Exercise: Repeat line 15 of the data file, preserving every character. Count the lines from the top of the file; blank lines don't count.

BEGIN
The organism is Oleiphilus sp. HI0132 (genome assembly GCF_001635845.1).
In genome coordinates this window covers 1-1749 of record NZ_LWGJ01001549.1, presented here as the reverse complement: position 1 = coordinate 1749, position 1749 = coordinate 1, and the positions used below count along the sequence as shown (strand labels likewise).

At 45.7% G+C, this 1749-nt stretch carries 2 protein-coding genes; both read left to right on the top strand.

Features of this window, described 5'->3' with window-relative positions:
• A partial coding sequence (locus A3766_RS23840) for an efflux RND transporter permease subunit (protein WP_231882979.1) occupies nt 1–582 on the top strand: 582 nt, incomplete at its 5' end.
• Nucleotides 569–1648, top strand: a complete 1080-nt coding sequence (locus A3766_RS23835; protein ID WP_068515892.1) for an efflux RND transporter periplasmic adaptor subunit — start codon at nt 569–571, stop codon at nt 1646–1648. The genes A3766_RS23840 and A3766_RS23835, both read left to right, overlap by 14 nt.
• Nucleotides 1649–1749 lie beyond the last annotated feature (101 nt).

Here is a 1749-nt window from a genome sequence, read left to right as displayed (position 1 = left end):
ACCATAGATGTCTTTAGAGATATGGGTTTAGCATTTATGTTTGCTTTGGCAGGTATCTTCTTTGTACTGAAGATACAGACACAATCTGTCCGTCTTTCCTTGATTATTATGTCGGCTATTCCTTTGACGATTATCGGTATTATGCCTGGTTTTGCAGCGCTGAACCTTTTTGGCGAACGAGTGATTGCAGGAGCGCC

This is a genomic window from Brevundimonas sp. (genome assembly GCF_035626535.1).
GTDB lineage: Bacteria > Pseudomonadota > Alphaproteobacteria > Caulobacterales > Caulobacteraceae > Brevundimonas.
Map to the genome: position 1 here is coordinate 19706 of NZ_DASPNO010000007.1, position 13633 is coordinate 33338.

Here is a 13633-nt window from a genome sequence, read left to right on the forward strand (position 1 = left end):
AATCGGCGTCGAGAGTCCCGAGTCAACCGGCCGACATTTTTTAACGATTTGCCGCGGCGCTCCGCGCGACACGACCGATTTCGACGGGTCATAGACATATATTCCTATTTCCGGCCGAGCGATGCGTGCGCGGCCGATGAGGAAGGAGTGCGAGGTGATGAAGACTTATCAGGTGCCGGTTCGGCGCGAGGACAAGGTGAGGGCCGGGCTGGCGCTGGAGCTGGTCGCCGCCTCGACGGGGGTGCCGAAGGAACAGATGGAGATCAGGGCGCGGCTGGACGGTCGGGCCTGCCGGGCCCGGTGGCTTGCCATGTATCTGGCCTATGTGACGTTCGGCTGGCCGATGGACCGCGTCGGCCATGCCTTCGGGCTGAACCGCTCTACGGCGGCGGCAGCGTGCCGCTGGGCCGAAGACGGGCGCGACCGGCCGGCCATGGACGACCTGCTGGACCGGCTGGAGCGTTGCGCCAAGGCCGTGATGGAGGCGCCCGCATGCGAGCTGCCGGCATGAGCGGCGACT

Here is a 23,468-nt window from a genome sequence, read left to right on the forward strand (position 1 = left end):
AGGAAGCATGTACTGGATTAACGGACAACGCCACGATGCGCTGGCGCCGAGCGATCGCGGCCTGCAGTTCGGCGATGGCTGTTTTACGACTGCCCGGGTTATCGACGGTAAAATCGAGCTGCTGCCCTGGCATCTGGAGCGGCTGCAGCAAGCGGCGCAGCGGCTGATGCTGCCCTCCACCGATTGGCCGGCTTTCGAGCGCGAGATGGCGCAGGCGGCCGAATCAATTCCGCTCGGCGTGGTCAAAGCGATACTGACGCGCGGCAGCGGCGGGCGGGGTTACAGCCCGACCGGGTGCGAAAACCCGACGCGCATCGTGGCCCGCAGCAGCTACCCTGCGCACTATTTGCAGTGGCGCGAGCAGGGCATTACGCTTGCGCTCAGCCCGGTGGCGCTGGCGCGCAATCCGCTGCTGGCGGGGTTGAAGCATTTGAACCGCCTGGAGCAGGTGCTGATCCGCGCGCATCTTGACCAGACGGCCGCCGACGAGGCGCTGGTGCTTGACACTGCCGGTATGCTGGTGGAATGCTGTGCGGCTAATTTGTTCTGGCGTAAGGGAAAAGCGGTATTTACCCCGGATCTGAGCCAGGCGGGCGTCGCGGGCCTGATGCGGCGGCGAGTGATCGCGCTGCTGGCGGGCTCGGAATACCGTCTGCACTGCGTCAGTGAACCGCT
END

Here is a 23,468-nt window from a genome sequence, read left to right on the forward strand (position 1 = left end):